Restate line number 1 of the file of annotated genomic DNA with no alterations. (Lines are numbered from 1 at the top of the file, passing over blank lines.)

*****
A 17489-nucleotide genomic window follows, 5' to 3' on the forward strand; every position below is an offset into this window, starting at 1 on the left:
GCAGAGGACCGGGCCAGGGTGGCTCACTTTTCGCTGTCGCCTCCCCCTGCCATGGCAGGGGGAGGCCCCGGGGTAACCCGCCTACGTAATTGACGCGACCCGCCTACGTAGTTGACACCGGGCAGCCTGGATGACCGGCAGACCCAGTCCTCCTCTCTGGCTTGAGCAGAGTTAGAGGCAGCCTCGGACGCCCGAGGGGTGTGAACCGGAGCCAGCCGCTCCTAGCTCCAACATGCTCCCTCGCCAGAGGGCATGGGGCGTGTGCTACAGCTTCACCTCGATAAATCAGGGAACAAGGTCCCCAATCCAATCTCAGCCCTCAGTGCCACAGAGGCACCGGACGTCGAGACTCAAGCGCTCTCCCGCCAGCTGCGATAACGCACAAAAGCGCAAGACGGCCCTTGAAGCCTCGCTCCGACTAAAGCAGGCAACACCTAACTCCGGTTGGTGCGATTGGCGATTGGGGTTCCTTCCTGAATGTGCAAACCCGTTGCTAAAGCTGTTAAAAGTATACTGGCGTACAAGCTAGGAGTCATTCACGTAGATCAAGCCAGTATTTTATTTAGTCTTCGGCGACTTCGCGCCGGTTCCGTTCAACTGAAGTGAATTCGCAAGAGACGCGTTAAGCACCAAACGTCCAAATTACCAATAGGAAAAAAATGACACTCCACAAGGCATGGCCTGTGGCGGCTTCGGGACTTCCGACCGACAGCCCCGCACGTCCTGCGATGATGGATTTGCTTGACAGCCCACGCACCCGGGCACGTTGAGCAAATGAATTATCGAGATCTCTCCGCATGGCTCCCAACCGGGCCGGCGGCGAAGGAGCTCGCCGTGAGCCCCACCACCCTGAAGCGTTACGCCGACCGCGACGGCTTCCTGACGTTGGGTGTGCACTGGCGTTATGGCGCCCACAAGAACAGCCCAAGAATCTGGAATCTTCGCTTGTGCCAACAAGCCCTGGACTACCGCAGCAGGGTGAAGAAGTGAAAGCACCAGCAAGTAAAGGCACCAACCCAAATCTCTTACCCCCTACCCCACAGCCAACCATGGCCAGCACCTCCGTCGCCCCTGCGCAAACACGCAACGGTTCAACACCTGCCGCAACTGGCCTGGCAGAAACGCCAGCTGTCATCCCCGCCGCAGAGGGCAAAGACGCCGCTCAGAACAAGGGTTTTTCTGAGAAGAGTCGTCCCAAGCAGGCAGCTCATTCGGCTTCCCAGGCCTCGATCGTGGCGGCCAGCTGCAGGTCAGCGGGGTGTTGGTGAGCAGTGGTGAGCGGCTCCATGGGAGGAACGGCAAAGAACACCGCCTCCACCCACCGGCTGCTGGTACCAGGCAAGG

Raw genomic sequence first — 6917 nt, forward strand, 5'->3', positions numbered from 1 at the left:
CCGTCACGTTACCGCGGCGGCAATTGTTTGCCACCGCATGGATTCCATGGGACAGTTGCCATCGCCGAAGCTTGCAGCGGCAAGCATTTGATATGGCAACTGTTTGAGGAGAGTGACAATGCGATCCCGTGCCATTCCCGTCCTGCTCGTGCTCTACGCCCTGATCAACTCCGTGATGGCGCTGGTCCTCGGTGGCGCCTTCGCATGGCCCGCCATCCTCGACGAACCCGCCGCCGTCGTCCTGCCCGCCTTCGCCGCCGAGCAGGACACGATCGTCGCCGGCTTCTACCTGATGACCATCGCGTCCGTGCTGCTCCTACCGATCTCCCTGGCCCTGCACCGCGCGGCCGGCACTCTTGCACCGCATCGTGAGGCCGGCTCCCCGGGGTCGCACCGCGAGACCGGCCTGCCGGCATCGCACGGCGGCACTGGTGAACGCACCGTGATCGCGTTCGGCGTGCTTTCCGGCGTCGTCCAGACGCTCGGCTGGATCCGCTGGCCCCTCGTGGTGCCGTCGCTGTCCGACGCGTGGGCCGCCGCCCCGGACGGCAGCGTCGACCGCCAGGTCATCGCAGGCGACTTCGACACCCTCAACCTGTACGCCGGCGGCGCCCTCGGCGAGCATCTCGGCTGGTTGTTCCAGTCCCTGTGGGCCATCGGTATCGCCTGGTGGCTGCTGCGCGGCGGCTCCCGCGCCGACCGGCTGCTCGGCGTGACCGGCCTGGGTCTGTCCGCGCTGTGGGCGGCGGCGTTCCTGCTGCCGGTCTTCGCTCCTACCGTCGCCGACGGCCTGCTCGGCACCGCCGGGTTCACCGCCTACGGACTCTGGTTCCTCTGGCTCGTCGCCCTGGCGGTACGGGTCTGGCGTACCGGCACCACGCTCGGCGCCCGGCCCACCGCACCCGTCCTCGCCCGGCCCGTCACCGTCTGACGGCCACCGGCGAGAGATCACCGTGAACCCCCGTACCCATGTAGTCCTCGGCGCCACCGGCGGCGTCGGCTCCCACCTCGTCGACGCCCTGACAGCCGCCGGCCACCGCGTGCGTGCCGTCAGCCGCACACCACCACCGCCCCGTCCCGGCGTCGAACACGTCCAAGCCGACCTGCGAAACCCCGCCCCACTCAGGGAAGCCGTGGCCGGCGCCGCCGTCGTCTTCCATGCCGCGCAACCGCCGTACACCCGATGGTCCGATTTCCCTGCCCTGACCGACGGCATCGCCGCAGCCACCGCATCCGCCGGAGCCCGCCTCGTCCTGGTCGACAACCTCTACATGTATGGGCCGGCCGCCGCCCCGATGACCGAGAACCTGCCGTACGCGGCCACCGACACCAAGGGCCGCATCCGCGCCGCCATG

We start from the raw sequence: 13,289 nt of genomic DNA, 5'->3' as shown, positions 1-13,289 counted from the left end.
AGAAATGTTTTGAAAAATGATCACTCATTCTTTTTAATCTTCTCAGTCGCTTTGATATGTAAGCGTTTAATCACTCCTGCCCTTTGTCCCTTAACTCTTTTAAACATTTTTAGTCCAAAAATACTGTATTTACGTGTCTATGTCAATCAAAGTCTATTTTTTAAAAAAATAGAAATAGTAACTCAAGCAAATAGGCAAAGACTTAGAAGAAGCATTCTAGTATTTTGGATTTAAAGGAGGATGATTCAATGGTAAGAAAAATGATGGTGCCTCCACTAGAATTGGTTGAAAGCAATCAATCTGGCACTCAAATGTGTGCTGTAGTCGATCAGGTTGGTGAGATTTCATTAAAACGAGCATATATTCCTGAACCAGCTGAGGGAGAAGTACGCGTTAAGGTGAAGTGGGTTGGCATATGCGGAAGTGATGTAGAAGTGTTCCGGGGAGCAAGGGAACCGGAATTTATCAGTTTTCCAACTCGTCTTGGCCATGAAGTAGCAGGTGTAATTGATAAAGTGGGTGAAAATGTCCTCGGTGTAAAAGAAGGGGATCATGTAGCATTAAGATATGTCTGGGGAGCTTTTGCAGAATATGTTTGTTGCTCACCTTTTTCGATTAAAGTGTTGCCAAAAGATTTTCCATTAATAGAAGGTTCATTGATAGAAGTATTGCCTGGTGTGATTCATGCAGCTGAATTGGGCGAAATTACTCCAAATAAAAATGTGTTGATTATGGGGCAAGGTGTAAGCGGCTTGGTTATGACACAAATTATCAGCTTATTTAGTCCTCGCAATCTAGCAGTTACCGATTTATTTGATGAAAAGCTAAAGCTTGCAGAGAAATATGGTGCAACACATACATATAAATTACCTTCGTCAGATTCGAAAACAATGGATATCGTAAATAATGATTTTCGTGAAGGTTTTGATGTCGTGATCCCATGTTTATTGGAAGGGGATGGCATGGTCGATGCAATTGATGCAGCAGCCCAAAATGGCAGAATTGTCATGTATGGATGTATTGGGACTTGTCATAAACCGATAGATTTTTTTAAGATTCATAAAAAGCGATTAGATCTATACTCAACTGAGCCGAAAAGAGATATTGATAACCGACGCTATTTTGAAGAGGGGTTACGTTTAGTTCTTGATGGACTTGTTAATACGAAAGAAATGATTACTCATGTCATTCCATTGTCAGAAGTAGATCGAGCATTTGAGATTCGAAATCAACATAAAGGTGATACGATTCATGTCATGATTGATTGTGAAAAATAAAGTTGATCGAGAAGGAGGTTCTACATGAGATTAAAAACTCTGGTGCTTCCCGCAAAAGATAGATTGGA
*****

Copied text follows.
A 17489-nucleotide genomic window follows, 5' to 3' on the forward strand; every position below is an offset into this window, starting at 1 on the left: